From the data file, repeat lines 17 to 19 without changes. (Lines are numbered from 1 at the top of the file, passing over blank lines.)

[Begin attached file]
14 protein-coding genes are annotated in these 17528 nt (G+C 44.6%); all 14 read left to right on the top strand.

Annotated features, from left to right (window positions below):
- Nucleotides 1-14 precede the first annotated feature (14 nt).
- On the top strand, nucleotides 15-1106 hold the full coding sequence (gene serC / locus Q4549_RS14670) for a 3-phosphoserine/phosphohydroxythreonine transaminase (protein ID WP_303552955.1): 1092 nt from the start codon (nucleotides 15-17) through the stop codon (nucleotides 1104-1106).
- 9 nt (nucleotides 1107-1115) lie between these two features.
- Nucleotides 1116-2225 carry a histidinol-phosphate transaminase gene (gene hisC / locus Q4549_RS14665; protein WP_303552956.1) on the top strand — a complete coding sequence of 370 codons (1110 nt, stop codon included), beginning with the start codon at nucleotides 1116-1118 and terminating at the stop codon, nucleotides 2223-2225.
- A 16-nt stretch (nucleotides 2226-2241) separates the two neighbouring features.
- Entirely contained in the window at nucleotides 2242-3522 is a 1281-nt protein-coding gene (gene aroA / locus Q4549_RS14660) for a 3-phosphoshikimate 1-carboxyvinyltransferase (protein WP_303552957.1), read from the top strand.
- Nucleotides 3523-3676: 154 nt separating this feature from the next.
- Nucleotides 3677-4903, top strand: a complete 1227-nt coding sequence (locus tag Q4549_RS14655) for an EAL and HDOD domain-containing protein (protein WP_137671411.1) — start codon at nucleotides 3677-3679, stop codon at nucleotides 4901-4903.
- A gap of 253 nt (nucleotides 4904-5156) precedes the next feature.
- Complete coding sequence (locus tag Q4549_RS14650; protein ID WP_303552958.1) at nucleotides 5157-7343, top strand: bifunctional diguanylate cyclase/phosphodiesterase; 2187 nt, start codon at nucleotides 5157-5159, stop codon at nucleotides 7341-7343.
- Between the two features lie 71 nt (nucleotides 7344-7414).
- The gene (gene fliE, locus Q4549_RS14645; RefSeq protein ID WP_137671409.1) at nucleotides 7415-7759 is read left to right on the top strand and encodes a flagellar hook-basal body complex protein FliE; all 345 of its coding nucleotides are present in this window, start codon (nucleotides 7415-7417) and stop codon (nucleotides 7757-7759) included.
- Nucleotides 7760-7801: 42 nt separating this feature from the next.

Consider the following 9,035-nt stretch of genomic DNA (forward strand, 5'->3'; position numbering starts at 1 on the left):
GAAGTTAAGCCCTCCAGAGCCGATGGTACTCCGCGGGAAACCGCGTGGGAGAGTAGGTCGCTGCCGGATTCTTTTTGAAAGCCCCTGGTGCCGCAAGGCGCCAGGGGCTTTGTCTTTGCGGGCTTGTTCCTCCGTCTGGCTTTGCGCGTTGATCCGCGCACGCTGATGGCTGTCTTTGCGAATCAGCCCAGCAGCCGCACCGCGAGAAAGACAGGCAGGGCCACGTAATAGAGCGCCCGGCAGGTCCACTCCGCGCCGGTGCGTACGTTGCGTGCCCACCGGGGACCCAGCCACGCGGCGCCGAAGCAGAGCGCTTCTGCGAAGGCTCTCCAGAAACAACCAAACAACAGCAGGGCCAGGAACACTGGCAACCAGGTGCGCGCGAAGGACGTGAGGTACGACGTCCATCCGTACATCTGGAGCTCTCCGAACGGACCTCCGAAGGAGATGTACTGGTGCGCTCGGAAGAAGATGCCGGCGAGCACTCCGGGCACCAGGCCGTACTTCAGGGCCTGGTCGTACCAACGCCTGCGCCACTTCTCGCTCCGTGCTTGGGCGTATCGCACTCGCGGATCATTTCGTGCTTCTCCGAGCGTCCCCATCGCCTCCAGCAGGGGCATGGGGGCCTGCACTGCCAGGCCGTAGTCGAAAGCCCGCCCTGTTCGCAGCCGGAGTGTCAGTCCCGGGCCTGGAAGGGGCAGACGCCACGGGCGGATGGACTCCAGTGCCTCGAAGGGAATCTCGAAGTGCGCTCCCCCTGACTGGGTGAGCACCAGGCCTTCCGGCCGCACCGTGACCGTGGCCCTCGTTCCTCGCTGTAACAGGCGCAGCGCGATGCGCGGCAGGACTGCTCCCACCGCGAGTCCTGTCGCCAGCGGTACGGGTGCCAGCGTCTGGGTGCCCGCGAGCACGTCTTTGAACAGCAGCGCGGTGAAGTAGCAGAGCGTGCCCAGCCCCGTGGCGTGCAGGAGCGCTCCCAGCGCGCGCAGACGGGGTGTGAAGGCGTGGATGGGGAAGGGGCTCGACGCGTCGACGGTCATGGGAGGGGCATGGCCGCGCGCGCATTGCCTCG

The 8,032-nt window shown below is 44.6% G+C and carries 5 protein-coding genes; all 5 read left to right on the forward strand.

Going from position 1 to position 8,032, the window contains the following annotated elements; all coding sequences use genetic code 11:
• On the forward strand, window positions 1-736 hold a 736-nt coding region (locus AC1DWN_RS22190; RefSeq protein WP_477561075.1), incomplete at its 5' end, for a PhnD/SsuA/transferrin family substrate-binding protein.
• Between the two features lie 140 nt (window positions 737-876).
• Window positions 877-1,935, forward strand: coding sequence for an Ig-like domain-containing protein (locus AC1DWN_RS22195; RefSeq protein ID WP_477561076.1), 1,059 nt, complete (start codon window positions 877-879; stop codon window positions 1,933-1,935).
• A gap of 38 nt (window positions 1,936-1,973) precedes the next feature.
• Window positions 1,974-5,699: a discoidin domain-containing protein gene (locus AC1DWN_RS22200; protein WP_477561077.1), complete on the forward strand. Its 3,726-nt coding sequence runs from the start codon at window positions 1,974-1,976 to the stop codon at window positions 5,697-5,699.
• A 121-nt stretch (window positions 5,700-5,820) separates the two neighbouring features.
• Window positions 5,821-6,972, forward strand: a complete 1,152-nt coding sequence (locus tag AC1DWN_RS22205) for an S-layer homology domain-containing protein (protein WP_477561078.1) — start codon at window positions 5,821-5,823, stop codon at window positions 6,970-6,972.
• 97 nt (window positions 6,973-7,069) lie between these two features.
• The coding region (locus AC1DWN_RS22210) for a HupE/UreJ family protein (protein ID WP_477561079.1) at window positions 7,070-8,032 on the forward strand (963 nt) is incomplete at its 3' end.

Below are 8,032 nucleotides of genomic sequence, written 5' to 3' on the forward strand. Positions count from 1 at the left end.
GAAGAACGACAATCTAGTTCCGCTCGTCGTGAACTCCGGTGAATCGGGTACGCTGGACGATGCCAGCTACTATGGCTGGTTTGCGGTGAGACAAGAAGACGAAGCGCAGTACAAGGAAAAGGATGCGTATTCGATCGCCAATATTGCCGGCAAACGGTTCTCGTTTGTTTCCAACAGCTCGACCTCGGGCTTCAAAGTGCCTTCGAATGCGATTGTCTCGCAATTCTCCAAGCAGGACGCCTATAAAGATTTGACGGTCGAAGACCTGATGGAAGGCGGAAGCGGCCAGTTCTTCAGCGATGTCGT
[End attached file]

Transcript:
GAAGTTAAGCCCTCCAGAGCCGATGGTACTCCGCGGGAAACCGCGTGGGAGAGTAGGTCGCTGCCGGATTCTTTTTGAAAGCCCCTGGTGCCGCAAGGCGCCAGGGGCTTTGTCTTTGCGGGCTTGTTCCTCCGTCTGGCTTTGCGCGTTGATCCGCGCACGCTGATGGCTGTCTTTGCGAATCAGCCCAGCAGCCGCACCGCGAGAAAGACAGGCAGGGCCACGTAATAGAGCGCCCGGCAGGTCCACTCCGCGCCGGTGCGTACGTTGCGTGCCCACCGGGGACCCAGCCACGCGGCGCCGAAGCAGAGCGCTTCTGCGAAGGCTCTCCAGAAACAACCAAACAACAGCAGGGCCAGGAACACTGGCAACCAGGTGCGCGCGAAGGACGTGAGGTACGACGTCCATCCGTACATCTGGAGCTCTCCGAACGGACCTCCGAAGGAGATGTACTGGTGCGCTCGGAAGAAGATGCCGGCGAGCACTCCGGGCACCAGGCCGTACTTCAGGGCCTGGTCGTACCAACGCCTGCGCCACTTCTCGCTCCGTGCTTGGGCGTATCGCACTCGCGGATCATTTCGTGCTTCTCCGAGCGTCCCCATCGCCTCCAGCAGGGGCATGGGGGCCTGCACTGCCAGGCCGTAGTCGAAAGCCCGCCCTGTTCGCAGCCGGAGTGTCAGTCCCGGGCCTGGAAGGGGCAGACGCCACGGGCGGATGGACTCCAGTGCCTCGAAGGGAATCTCGAAGTGCGCTCCCCCTGACTGGGTGAGCACCAGGCCTTCCGGCCGCACCGTGACCGTGGCCCTCGTTCCTCGCTGTAACAGGCGCAGCGCGATGCGCGGCAGGACTGCTCCCACCGCGAGTCCTGTCGCCAGCGGTACGGGTGCCAGCGTCTGGGTGCCCGCGAGCACGTCTTTGAACAGCAGCGCGGTGAAGTAGCAGAGCGTGCCCAGCCCCGTGGCGTGCAGGAGCGCTCCCAGCGCGCGCAGACGGGGTGTGAAGGCGTGGATGGGGAAGGGGCTCGACGCGTCGACGGTCATGGGAGGGGCATGGCCGCGCGCGCATTGCCTCG

The 8,032-nt window shown below is 44.6% G+C and carries 5 protein-coding genes; all 5 read left to right on the forward strand.

Going from position 1 to position 8,032, the window contains the following annotated elements; all coding sequences use genetic code 11: